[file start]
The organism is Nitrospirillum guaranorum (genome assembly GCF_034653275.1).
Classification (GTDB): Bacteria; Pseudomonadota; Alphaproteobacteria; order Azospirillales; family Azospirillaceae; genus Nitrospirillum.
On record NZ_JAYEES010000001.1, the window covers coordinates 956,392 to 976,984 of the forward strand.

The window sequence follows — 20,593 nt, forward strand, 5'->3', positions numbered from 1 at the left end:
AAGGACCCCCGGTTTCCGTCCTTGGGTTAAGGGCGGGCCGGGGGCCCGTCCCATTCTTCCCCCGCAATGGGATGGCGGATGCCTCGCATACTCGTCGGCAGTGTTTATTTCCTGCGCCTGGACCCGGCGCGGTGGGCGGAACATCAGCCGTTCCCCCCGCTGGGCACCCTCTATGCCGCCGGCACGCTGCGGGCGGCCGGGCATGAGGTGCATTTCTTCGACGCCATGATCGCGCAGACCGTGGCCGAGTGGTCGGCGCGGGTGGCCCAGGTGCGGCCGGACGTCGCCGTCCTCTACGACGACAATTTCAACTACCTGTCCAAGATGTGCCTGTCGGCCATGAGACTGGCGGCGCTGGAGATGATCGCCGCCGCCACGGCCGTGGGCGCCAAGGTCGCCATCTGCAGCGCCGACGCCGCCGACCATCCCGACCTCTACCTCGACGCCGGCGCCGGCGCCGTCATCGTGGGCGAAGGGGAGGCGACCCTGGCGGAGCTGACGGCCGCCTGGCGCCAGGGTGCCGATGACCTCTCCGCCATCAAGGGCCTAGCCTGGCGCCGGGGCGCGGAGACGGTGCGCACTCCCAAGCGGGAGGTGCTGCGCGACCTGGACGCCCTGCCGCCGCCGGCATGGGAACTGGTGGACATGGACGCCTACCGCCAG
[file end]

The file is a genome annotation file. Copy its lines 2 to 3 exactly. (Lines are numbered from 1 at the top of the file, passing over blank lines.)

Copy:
Classification (GTDB): Bacteria; Pseudomonadota; Alphaproteobacteria; order Azospirillales; family Azospirillaceae; genus Nitrospirillum.
On record NZ_JAYEES010000001.1, the window covers coordinates 956,392 to 976,984 of the forward strand.